While last week we battled the storm to get back into the office, this week we encountered a different sort of storm. Looking back to Timi’s post last week you can see that the ground team has been meeting with a lot of the people who will eventually be using whatever we manage to develop. Through interviews with various parties involved we’re finally beginning to collect a comprehensive set of needs that we can try to address. What this means is that on Wednesday we examined these and put together an intense brainstorm session where we talked and threw around ideas about what and how we can try to solve. It was an invigorating session and when so much of our conversation has been over e-mail, to have everybody from our advisers in TechBridgeWorld to the members on the ground in one conversation produced a lot of interesting dialog that still continues to permeate e-mails days later. Every day since Wednesday I’ve been returning to my notes from the meeting and feeling a bit overwhelmed at how much came out of the meeting and trying to decide how much of it can actually be accomplished. Regardless, next week I believe we’ll be having another meeting and I hope it’ll be as fruitful as this one. If anything was clear from this week it’s that we’ve got a team with a lot of creative ideas, the next 4 weeks will show whether we can actually do something with them.
Last weekend’s trip to Zanzibar was, in a word, awesome. Even though we were only there for two nights, there’s a ton to talk about – from stumbling around in Stone Town to mysteriously running into fellow UDSM students from Georgetown at Nungwi – but I’m going to focus on Sunday.
Sunday we woke up early to a packed day: a trip to Jozani forest followed by an excursion to the north coast at Nungwi. Jozani Chwaka Bay National Park, Zanzibar’s only national park, is home to plenty of wildlife, including two species of mongoose, squirrels, pythons, antelope and two species of monkeys. As I excitedly pointed at the various fauna on the board and asked our guide which we would see, I learned that they’re pretty much all nocturnal. Bummer. On the plus side, he assured me that we would see monkeys. And oh, did we ever see monkeys.
The highlight of the trip was definitely the monkeys. We saw two species: the Zanzibar red Colobus monkey, which lives only on Zanzibar (although there are other species of red Colobus monkey elsewhere), and the Sykes’ monkey. The Colobus monkeys spent most of their time jumping from tree to tree, which was not always entirely graceful. In fact, I saw one land on a branch, which promptly snapped off, dropping the monkey a good seven or eight feet to the ground. He seemed fine.
Besides the monkeys, we were treated to a few other sights, including, but not limited to, lizards, giant African land snails, mangroves, tons upon tons of crabs, and me furiously scratching my leg after I brushed up against a stinging nettle. As we left, we all agreed that Jozani forest had been a great idea.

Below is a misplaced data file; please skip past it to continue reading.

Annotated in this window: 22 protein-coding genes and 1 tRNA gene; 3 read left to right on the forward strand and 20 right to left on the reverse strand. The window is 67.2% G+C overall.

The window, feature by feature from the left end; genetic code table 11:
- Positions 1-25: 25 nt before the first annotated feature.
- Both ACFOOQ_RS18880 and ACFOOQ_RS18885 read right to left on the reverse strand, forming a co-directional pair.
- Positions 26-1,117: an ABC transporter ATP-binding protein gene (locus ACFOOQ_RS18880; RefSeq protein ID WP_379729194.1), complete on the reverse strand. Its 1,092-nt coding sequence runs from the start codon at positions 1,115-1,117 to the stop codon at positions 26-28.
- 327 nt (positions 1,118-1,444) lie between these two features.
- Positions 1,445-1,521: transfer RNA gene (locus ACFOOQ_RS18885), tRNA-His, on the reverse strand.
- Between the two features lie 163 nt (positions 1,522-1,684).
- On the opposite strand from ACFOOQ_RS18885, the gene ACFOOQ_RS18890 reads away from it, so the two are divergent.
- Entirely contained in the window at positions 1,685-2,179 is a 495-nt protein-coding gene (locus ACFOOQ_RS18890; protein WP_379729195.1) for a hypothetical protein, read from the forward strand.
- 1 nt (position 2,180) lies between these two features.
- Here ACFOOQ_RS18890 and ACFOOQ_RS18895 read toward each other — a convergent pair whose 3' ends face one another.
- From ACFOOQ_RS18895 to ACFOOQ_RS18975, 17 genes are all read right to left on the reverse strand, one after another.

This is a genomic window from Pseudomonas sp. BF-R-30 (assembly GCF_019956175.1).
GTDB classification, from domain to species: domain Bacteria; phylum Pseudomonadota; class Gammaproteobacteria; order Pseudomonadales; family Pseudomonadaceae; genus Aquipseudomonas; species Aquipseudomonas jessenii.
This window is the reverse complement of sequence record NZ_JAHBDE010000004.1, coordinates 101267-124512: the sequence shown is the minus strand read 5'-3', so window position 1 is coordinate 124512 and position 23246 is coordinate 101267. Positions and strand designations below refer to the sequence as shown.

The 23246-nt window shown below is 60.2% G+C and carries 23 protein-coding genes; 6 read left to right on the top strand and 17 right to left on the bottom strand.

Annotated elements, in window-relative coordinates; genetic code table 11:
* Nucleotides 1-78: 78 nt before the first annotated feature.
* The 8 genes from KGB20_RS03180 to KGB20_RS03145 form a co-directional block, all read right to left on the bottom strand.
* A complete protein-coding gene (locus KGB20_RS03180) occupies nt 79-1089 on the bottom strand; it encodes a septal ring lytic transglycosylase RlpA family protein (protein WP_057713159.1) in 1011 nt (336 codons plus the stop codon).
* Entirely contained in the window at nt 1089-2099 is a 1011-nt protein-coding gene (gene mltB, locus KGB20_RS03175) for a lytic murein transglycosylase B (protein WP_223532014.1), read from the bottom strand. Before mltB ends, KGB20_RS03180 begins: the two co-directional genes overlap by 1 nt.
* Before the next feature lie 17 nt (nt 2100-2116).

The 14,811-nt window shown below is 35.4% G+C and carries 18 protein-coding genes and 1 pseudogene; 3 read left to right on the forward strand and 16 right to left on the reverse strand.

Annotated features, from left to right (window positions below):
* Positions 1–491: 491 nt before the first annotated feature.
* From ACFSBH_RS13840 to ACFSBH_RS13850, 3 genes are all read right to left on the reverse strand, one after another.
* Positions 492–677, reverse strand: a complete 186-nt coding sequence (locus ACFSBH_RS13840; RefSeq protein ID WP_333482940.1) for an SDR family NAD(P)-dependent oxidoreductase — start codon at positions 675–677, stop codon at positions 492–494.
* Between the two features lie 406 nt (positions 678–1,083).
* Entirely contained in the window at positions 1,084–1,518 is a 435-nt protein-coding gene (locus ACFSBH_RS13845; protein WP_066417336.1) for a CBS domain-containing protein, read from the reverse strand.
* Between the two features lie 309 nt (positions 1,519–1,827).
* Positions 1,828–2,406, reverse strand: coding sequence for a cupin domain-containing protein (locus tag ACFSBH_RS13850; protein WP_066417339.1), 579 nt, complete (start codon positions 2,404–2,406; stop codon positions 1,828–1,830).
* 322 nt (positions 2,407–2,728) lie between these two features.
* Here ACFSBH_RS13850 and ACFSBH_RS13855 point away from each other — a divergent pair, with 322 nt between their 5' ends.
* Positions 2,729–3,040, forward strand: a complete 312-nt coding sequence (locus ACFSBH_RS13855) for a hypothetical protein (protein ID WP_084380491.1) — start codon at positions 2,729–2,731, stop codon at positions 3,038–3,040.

Next up: Nungwi. Nungwi is a town on the north coast of Zanzibar, roughly and hour away from Jozani or Stone Town. Upon our arrival, the weather was a nice shade of overcast, and the resorts apparently abandoned. We went to lunch at a local joint, where a drunk man proceeded to eat some of Hatem’s food before being reprimanded by the restaurant owner. Following lunch Brad and I set out on our quest to go snorkeling.
After almost five minutes of walking on the beach, we found a place that agreed to take us out for 17,000 Tsh (or about $15). Sweet deal. They rig up a Dhow (a traditional sailing boat) with an outboard motor, invite us on board, and we slowly but surely make our way out to a local reef. Twenty minutes later, Brad and I are in the water marveling at the fish and the coral.
After thoroughly checking out the first site, we move to another, complete with an entire school of zebra fish (a good two hundred of them all by the boat). Oh, and I almost forgot, they let us dive off the top of the Dhow, which is about eight feet high. On our return journey, our fearless captain forwent the outboard motor and chose instead to rig up the sails. As such, the journey took a bit longer, but it was cool to be sailing on a real Dhow.
And that was our Sunday in Zanzibar (well, there was a little bit more about how we got lost trying to find our way home from the night market, but that’s a story from another day). The next day we went home (also a story for another day), and Tuesday back to work. This week we’re meeting with the ISW to hopefully schedule interviews for our needs assessment team, so we can figure out exactly what the challenges are and how we can best address them. Of course, I’ve been working hard (and continue to), developing a product that we think might be useful based on our current information, so that hopefully we can get some feedback on that too (that’s a little further off, hopefully next week).
PS – I’ll get some pictures up later today.
This is the red Colobus monkey, unique to Zanzibar. They are awesome to watch jumping from tree to tree and aren’t afraid to be near people.
This is a picture of delicious “street food” in Zanzibar. They call this dish “Pizza” It’s thin dough filled with tomato, onion, ground beef, peppers, egg, a little mayo and sometimes a little cheese; wrapped up and pan fried. It was amazing!